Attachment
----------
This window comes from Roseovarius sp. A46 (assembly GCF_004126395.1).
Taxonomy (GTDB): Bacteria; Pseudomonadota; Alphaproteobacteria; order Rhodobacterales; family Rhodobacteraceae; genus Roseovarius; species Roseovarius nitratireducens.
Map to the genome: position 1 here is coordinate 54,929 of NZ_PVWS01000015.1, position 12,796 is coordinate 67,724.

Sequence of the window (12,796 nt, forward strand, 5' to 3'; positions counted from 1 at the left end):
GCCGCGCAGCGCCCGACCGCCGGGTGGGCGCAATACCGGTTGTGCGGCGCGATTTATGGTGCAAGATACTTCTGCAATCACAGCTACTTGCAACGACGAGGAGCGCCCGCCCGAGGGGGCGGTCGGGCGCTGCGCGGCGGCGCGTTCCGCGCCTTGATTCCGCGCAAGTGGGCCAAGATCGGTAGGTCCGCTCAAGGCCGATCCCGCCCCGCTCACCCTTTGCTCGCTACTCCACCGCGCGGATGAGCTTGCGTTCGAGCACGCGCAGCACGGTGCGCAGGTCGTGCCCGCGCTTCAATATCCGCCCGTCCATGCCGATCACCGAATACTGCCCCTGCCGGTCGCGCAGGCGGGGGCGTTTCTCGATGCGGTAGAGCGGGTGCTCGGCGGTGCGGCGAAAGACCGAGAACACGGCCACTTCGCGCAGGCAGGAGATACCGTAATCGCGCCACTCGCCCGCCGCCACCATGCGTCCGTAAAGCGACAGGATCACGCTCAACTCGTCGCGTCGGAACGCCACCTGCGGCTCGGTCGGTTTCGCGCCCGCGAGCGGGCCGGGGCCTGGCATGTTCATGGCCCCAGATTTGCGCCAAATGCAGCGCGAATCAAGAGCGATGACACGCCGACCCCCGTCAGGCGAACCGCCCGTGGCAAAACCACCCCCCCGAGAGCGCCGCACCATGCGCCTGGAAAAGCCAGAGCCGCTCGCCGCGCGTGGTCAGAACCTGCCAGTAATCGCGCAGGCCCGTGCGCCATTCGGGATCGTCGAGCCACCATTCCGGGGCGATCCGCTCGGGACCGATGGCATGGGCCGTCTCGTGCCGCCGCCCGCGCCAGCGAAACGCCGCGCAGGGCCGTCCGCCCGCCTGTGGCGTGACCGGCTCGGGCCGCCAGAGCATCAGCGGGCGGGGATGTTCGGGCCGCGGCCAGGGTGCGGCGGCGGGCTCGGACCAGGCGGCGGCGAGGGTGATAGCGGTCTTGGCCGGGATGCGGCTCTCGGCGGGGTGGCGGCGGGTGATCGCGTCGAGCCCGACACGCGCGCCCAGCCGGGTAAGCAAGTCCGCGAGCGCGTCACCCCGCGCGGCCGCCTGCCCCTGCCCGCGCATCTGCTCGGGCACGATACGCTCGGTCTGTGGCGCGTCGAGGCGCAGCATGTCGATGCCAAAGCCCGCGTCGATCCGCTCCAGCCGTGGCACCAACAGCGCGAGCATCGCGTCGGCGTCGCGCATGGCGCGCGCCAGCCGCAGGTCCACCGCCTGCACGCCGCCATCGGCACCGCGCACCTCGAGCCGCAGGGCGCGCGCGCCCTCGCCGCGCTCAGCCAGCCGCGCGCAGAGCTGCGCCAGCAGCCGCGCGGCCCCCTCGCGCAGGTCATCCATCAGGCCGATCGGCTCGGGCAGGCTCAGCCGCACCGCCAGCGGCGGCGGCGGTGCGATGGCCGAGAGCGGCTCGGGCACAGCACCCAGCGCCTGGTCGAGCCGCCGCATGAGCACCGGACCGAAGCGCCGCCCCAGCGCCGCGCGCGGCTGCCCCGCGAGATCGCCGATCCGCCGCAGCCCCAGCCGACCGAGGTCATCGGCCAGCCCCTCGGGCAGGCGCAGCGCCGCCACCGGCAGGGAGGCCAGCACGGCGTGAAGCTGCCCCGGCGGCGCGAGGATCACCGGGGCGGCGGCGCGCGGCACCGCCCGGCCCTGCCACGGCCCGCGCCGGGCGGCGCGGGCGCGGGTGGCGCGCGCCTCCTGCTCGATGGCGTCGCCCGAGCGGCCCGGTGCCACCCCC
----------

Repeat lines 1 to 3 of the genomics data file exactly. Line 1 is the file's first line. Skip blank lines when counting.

This window comes from Roseovarius sp. A46 (assembly GCF_004126395.1).
Taxonomy (GTDB): Bacteria; Pseudomonadota; Alphaproteobacteria; order Rhodobacterales; family Rhodobacteraceae; genus Roseovarius; species Roseovarius nitratireducens.
Map to the genome: position 1 here is coordinate 54,929 of NZ_PVWS01000015.1, position 12,796 is coordinate 67,724.